Innovative programs like these are no longer new. The origins of animal assisted therapy date back to the late seventies and the formation of the Delta Foundation in Portland, Oregon. Over the years their research uncovered a link between pet guardianship and positive well-being which eventually led to the notion that animal companionship might assist people who were physically, mentally, and emotionally disabled or traumatized by an accident. Today, the Delta Society (as it’s now called) has put their emphasis on standards-based training materials and most animal-assisted therapy organizations are based on models set in motion by this pioneer organization.
The success of animal therapy is based on the formula that animals provide a conduit through which program members and/or health care professionals can reach the child. There’s much less self-consciousness for the patient when working with an animal that holds no judgment against him. “Think back to your own experience…as an adult how difficult it is to get up in front of a group of people and trying to do something that you’re not great at, it’s really scary,” says Schneider. The inhibition that a student with poor reading skills for example, may feel while reading to his peers, melts away in the presence of the animal. “You’d think they’d been doing it all their lives,” she adds.
Eaton agrees. “The dogs motivate children to continue the long process of rehabilitation or of learning to live with a chronic disabling condition. The work enhances self-esteem and the sense that the child is in control of some aspect of their lives.” “Children who are physically challenged, stretch themselves farther because they focus on the animal and not themselves,” Hutchens adds. “Since [service] dogs naturally attract people to children with disabilities (it gives strangers something neutral to talk about with a child who has a physical disability), children with dogs are more socially integrated.” She also shares this story: “One teacher said, ‘I’ve been with “Jake” for eight months and have never seen this side of him before.’ She was referring to the student’s ability to let his guard down with his dog and show his tender, caring side rather than maintaining the image he worked so hard to present to his peers.” While dogs have become the poster pet of the animal assisted therapy movement, a number of other companion animals such as cats, rabbits, and horses have also served the needs of children as volunteers. Cats and rabbits with the right temperament can be soothing animals that offer a calming effect on young patients in a hospital setting. Schneider recalls working with cats in her volunteer days. “Cats are wonderful if you have the right one,” she says. “I remember several years ago a Main Coon that a woman had. This cat was just wonderful. He loved people, he was happy going different places and he really enjoyed the work.” Because rabbits can sit comfortably and quietly in a patient’s lap, they too have had much success as therapy animals. Rabbit volunteers for the American Red Cross even have their own staff I.D. cards! In 1987, the Delta Society sponsored development of the first hippo therapy curriculum in the United States to train physical and occupational therapists to treat people with movement disorders with the help of a horse (“hippos” is the Greek word for horse). In addition to the calming effect a horse can have on his rider, children with physical disabilities often learn proper riding techniques like posture, balance, coordination, and strength which facilitate rehabilitation.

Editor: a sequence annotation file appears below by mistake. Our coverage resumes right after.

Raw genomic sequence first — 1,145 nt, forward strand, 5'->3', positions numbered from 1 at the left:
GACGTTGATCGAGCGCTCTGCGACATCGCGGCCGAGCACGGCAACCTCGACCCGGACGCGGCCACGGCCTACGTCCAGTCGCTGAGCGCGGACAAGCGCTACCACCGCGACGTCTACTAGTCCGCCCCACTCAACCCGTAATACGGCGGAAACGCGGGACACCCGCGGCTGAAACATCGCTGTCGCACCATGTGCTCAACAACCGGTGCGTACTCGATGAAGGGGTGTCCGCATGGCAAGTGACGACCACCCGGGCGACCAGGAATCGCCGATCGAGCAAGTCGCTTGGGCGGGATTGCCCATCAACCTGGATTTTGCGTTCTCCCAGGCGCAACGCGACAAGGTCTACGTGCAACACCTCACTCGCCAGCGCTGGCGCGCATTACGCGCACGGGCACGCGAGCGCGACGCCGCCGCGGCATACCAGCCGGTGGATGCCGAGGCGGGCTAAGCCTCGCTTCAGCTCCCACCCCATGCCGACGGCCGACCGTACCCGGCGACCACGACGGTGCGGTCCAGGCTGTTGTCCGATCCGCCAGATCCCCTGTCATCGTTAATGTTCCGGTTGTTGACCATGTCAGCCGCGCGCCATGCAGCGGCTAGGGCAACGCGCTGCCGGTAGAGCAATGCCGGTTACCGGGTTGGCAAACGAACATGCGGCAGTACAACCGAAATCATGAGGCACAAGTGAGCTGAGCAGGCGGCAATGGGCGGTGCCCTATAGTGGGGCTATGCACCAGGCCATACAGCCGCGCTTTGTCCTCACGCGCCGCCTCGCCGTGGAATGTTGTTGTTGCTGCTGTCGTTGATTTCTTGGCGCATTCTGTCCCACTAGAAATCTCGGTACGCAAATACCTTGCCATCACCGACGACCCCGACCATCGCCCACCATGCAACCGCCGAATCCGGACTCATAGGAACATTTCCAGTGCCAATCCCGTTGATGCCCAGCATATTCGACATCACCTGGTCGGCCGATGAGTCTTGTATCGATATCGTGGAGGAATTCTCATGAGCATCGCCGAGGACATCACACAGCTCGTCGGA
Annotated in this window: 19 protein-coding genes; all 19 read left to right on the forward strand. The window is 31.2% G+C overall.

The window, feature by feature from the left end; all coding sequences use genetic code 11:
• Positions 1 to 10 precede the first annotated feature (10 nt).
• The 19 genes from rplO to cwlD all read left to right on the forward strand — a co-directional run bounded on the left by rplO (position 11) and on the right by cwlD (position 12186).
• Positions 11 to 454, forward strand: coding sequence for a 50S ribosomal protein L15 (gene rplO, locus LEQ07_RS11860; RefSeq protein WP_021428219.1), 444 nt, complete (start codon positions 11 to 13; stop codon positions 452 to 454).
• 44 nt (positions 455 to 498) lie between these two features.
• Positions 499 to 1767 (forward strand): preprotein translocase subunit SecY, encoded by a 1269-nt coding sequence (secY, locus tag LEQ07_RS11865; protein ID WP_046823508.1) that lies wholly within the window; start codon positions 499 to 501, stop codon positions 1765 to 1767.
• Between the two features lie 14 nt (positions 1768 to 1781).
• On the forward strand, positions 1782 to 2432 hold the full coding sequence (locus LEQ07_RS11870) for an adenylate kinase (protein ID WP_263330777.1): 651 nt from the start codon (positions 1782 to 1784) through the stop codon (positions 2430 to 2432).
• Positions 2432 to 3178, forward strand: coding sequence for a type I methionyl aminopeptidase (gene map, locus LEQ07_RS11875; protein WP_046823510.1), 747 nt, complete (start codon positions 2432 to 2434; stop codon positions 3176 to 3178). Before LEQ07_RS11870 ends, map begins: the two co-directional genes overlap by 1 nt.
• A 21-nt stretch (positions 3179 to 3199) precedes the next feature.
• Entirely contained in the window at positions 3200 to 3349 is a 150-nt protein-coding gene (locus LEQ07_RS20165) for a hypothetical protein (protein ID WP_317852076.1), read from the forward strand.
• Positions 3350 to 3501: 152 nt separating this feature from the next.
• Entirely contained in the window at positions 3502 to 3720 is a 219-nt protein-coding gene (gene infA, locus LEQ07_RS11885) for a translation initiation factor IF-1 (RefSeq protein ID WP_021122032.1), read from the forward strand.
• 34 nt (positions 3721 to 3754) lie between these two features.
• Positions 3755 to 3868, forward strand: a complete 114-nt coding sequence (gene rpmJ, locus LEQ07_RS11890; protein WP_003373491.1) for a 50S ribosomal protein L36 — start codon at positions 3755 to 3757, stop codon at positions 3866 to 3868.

As long as an animal is domesticated she can be a part of an AAT program and rats, parrots, guinea pigs, goats, llamas, pigs, donkeys, reptiles and even chickens have all been service animals. “We have a chicken in our group of volunteers,” Hutchens says. “The hen thinks she’s a dog! She loves people and the attention she gets!” Christopher Bergman, director of AAT at the San Francisco SPCA, also knows this. “We use reptiles including a bearded dragon from Australia that is popular with children, rats, chinchillas…you name it. The interaction is different than with a dog because of the direct response a dog gives. But these animals lower blood pressure and heart rate, and offer a distraction from the medical nightmare the child is going through.” Every day animals of all shapes and stripes are involved in animal-assisted therapy. The difference they make in the life of a child can be extraordinary. “[They] don’t see the disability, the disfigurement, the problems,” Eaton says. “They see someone who needs attention and for a treat they are happy to give it!”